detect_incidents task works with a time-enabled layer of points, lines, areas, or tables that represents an instant in time. Using sequentially ordered features, called tracks, this tool determines which features are incidents of interest. Incidents are determined by conditions that you specify. First, the tool determines which features belong to a track using one or more fields. Using the time at each feature, the tracks are ordered sequentially and the incident condition is applied. Features that meet the starting incident condition are marked as an incident. You can optionally apply an ending incident condition; when the end condition is ‘True’, the feature is no longer an incident. The results will be returned with the original features with new columns representing the incident name and indicate which feature meets the incident condition. You can return all original features, only the features that are incidents, or all of the features within tracks where at least one incident occurred.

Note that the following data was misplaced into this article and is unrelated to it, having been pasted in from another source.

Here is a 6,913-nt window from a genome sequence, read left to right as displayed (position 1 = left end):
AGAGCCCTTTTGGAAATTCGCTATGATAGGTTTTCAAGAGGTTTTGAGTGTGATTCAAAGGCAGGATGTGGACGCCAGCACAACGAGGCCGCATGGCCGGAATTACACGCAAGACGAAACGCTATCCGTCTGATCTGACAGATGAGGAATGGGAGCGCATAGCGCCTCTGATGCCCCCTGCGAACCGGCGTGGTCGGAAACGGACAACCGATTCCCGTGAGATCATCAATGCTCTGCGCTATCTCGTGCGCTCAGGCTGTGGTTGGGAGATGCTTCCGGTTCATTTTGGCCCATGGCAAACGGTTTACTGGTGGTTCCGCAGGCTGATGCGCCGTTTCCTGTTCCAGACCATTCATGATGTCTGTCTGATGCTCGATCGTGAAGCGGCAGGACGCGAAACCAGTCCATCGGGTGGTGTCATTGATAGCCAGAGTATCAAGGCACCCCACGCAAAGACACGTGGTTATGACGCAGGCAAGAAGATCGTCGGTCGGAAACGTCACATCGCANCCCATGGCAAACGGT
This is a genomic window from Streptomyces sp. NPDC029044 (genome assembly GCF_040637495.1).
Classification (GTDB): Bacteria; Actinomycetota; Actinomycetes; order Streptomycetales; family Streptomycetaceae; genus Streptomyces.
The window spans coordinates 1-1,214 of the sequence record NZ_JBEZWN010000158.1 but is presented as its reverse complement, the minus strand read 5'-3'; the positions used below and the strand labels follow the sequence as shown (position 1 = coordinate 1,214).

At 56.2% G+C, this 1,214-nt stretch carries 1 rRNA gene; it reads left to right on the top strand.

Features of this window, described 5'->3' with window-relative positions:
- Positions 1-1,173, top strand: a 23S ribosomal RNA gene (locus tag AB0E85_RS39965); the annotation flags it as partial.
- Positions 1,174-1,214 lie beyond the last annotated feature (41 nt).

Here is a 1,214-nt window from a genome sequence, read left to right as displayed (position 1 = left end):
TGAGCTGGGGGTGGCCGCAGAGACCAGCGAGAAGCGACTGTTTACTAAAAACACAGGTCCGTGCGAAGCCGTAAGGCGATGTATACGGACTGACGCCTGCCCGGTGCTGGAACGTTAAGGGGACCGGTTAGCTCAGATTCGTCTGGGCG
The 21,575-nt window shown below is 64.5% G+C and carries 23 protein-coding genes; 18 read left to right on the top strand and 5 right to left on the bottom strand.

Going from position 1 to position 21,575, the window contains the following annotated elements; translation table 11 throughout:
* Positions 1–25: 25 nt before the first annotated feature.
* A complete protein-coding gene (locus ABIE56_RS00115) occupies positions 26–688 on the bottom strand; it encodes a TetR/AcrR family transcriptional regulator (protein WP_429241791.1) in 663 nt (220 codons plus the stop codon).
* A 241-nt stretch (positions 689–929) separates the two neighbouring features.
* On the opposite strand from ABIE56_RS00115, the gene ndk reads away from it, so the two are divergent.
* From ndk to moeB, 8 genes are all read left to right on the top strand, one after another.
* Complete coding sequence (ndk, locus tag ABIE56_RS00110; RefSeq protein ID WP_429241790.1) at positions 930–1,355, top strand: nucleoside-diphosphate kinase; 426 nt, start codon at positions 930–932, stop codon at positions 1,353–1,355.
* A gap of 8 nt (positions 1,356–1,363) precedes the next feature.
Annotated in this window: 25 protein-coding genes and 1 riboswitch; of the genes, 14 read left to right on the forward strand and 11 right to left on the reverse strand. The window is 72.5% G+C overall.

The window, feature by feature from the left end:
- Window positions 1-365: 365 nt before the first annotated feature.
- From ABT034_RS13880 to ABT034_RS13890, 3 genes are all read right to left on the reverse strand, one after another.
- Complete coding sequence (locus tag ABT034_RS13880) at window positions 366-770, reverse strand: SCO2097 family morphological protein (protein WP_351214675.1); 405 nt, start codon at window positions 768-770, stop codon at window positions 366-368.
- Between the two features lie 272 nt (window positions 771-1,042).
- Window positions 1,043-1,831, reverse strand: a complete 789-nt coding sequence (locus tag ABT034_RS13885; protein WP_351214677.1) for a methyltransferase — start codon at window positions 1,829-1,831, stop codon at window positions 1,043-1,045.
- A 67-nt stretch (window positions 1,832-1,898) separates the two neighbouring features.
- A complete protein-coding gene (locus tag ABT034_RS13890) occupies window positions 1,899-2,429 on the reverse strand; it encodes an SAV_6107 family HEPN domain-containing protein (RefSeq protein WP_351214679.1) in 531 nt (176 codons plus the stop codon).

For example, suppose you have GPS measurements of hurricanes every 10 minutes. Each GPS measurement records the hurricane’s name, location, time of recording, and wind speed. Using these fields, you could create an incident where any measurement with a wind speed greater than 208 km/h is an incident titled Catastrophic. By not setting an end condition, the incident would end if the feature no longer meets the start condition (wind speed slows down to less than 208).
Using another example, suppose you were monitoring concentrations of a chemical in your local water supply using a field called